Monday, December 13, 2010

Save money by becoming energy efficient and get tax credits

Energy Star.gov energy efficent tax credit program

Insulation Facts from energystar.gov

Yes, insulation and home sealing products can qualify for a tax credit.

How much: 30% of the cost (not including installation/labor costs), up to $1,500
Timing: Tax credit in effect in 2009 and 2010. Must be installed in your "principal residence" between January 1, 2009 and December 31, 2010.
Details: Typical bulk insulation products can qualify, such as batts, rolls, blow-in fibers, rigid boards, expanding spray, and pour-in-place.

Products that air seal (reduce air leaks) can also qualify, as long as they come with a Manufacturers Certification Statement, including:

  • Weather stripping
  • Spray foam in a can, designed to air seal
  • Caulk designed to air seal
  • House wrap

You can install the insulation/home sealing yourself and get the credit.

Recommended insulation levels (R Values) for your home.

Find qualified insulation: For insulation to qualify, its primary purpose must be to insulate (example: insulated siding does not qualify). It must also have a Manufacturer's Certification Statement to qualify.
How to apply: To claim the tax credit for insulation installed in 2009, you will need to file the 2009 IRS Form 5695 and submit it with your 2009 taxes (by April 15, 2010). For insulation installed in 2010, you would take the tax credit on your 2010 taxes.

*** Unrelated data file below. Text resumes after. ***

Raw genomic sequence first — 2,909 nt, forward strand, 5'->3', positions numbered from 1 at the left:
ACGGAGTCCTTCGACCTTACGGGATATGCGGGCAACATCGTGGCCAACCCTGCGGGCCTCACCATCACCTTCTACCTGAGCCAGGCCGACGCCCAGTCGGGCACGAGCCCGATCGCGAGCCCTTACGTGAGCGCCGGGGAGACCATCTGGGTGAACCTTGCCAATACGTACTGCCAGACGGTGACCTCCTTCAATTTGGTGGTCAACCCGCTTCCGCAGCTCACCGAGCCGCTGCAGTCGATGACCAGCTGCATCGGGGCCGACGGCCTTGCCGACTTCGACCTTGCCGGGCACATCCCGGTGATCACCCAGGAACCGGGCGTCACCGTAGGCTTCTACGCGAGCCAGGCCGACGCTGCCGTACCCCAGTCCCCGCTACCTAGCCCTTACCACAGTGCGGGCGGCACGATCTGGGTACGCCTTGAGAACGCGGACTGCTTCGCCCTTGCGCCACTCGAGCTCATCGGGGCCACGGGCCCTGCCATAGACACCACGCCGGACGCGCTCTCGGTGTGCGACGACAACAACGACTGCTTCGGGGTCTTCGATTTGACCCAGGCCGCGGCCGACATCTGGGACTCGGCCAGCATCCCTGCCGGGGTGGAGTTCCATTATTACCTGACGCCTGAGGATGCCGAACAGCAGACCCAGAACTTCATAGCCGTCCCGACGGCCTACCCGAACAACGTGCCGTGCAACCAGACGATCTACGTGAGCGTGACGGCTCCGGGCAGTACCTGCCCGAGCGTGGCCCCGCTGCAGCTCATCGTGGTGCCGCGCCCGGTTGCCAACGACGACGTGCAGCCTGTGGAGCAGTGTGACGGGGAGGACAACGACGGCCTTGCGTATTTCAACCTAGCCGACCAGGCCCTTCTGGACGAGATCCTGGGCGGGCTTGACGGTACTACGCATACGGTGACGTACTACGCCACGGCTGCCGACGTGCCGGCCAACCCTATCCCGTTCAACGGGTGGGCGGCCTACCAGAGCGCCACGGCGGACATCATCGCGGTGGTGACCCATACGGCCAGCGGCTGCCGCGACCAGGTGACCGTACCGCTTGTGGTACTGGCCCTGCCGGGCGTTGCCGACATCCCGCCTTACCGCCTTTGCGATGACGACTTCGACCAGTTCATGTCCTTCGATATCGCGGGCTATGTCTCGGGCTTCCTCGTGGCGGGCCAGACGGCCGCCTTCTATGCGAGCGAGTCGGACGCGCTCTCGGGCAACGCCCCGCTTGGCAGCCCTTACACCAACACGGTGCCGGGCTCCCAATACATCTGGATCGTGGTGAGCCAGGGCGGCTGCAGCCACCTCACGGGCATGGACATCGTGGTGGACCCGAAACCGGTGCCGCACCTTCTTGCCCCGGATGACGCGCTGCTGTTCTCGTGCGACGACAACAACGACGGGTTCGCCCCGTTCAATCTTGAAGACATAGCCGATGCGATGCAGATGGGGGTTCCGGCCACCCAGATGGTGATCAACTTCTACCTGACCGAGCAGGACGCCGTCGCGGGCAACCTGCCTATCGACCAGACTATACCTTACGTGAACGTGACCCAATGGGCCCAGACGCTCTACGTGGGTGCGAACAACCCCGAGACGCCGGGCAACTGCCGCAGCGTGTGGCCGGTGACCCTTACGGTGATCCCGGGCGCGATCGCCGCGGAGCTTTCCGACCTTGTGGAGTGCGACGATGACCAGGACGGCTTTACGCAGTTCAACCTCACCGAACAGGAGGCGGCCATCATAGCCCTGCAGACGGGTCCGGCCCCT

Source:

The law (Section 25C©(2)(A)) specifies: … any insulation material or system which is specifically and primarily designed to reduce the heat loss or gain of a dwelling unit when installed in or on such dwelling unit, and meets the prescriptive criteria for such material or system established by the 2009 International Energy Conservation Code, as such Code (including supplements) is in effect on the date of the enactment of the American Recovery and Reinvestment Tax Act of 2009,

The IRS (Notice 2009–53) specifics: (a) An insulation material or system (including any vapor retarder or seal to limit infiltration) that–(i) Is specifically and primarily designed (within the meaning of section 4.03 of this notice) to reduce heat loss or gain of a dwelling unit when installed in or on the dwelling unit; and(ii) May be taken into account in determining whether the building thermal envelope requirements established by the International Energy Conservation Code (IECC) are satisfied.

Contact Info

Smart Home Products of Tennessee

  • Phone: (865) 233-3841
  • Fax: (865) 233-3842
  • Showroom/Office: 3309 Regal Drive, Alcoa, TN 37701